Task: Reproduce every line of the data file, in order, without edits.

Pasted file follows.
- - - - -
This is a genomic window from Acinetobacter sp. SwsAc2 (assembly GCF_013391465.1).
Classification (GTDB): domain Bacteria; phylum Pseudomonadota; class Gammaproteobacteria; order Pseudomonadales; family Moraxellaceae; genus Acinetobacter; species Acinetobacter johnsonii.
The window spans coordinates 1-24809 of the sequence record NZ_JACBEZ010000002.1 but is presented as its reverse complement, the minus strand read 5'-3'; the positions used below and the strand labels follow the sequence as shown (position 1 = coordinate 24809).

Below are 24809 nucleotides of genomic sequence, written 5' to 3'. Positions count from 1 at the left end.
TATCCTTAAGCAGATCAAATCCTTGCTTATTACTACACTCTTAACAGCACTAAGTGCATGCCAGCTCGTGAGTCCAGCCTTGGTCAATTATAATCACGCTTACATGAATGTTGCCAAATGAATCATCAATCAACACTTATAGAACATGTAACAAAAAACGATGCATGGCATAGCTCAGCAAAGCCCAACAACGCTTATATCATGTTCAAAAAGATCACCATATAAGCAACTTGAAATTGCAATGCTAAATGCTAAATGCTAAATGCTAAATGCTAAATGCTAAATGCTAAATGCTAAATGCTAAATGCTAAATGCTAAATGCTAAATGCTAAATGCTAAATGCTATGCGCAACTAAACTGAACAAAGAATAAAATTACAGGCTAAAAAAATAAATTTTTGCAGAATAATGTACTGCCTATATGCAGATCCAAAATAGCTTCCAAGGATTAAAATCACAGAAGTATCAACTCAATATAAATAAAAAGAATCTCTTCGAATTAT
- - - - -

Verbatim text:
This is a genomic window from Acinetobacter sp. SwsAc2 (assembly GCF_013391465.1).
Classification (GTDB): domain Bacteria; phylum Pseudomonadota; class Gammaproteobacteria; order Pseudomonadales; family Moraxellaceae; genus Acinetobacter; species Acinetobacter johnsonii.
The window spans coordinates 1-24809 of the sequence record NZ_JACBEZ010000002.1 but is presented as its reverse complement, the minus strand read 5'-3'; the positions used below and the strand labels follow the sequence as shown (position 1 = coordinate 24809).

Below are 24809 nucleotides of genomic sequence, written 5' to 3'. Positions count from 1 at the left end.
TATCCTTAAGCAGATCAAATCCTTGCTTATTACTACACTCTTAACAGCACTAAGTGCATGCCAGCTCGTGAGTCCAGCCTTGGTCAATTATAATCACGCTTACATGAATGTTGCCAAATGAATCATCAATCAACACTTATAGAACATGTAACAAAAAACGATGCATGGCATAGCTCAGCAAAGCCCAACAACGCTTATATCATGTTCAAAAAGATCACCATATAAGCAACTTGAAATTGCAATGCTAAATGCTAAATGCTAAATGCTAAATGCTAAATGCTAAATGCTAAATGCTAAATGCTAAATGCTAAATGCTAAATGCTAAATGCTAAATGCTAAATGCTATGCGCAACTAAACTGAACAAAGAATAAAATTACAGGCTAAAAAAATAAATTTTTGCAGAATAATGTACTGCCTATATGCAGATCCAAAATAGCTTCCAAGGATTAAAATCACAGAAGTATCAACTCAATATAAATAAAAAGAATCTCTTCGAATTAT